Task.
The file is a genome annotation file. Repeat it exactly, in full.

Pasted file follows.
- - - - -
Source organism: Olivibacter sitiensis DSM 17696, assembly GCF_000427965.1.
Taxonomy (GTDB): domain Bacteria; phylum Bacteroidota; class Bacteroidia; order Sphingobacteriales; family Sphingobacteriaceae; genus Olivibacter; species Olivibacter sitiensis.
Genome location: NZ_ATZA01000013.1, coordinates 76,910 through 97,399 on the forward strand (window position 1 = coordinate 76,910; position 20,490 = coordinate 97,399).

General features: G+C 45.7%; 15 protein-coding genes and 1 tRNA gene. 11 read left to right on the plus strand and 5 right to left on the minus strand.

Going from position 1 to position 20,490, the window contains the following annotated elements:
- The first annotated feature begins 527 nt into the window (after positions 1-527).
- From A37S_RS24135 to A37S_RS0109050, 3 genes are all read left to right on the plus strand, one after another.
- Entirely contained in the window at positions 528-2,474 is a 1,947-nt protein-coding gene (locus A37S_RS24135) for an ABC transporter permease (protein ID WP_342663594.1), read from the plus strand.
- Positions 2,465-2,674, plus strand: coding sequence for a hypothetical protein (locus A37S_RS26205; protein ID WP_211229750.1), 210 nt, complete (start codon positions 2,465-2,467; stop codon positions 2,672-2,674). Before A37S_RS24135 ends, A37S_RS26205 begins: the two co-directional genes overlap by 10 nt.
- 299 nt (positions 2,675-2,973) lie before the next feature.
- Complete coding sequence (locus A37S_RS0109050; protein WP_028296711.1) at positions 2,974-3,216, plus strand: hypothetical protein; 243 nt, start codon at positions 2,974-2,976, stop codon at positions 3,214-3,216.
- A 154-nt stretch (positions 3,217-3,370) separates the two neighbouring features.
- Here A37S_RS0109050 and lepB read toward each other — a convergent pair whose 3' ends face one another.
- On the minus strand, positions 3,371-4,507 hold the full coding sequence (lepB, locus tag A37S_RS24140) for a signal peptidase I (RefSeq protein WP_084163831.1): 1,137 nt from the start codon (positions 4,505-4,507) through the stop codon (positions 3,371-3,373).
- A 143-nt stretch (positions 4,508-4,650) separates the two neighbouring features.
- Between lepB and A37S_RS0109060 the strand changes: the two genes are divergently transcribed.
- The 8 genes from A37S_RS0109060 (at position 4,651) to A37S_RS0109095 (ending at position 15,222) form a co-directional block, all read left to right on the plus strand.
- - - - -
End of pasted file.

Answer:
Source organism: Olivibacter sitiensis DSM 17696, assembly GCF_000427965.1.
Taxonomy (GTDB): domain Bacteria; phylum Bacteroidota; class Bacteroidia; order Sphingobacteriales; family Sphingobacteriaceae; genus Olivibacter; species Olivibacter sitiensis.
Genome location: NZ_ATZA01000013.1, coordinates 76,910 through 97,399 on the forward strand (window position 1 = coordinate 76,910; position 20,490 = coordinate 97,399).

General features: G+C 45.7%; 15 protein-coding genes and 1 tRNA gene. 11 read left to right on the plus strand and 5 right to left on the minus strand.

Going from position 1 to position 20,490, the window contains the following annotated elements:
- The first annotated feature begins 527 nt into the window (after positions 1-527).
- From A37S_RS24135 to A37S_RS0109050, 3 genes are all read left to right on the plus strand, one after another.
- Entirely contained in the window at positions 528-2,474 is a 1,947-nt protein-coding gene (locus A37S_RS24135) for an ABC transporter permease (protein ID WP_342663594.1), read from the plus strand.
- Positions 2,465-2,674, plus strand: coding sequence for a hypothetical protein (locus A37S_RS26205; protein ID WP_211229750.1), 210 nt, complete (start codon positions 2,465-2,467; stop codon positions 2,672-2,674). Before A37S_RS24135 ends, A37S_RS26205 begins: the two co-directional genes overlap by 10 nt.
- 299 nt (positions 2,675-2,973) lie before the next feature.
- Complete coding sequence (locus A37S_RS0109050; protein WP_028296711.1) at positions 2,974-3,216, plus strand: hypothetical protein; 243 nt, start codon at positions 2,974-2,976, stop codon at positions 3,214-3,216.
- A 154-nt stretch (positions 3,217-3,370) separates the two neighbouring features.
- Here A37S_RS0109050 and lepB read toward each other — a convergent pair whose 3' ends face one another.
- On the minus strand, positions 3,371-4,507 hold the full coding sequence (lepB, locus tag A37S_RS24140) for a signal peptidase I (RefSeq protein WP_084163831.1): 1,137 nt from the start codon (positions 4,505-4,507) through the stop codon (positions 3,371-3,373).
- A 143-nt stretch (positions 4,508-4,650) separates the two neighbouring features.
- Between lepB and A37S_RS0109060 the strand changes: the two genes are divergently transcribed.
- The 8 genes from A37S_RS0109060 (at position 4,651) to A37S_RS0109095 (ending at position 15,222) form a co-directional block, all read left to right on the plus strand.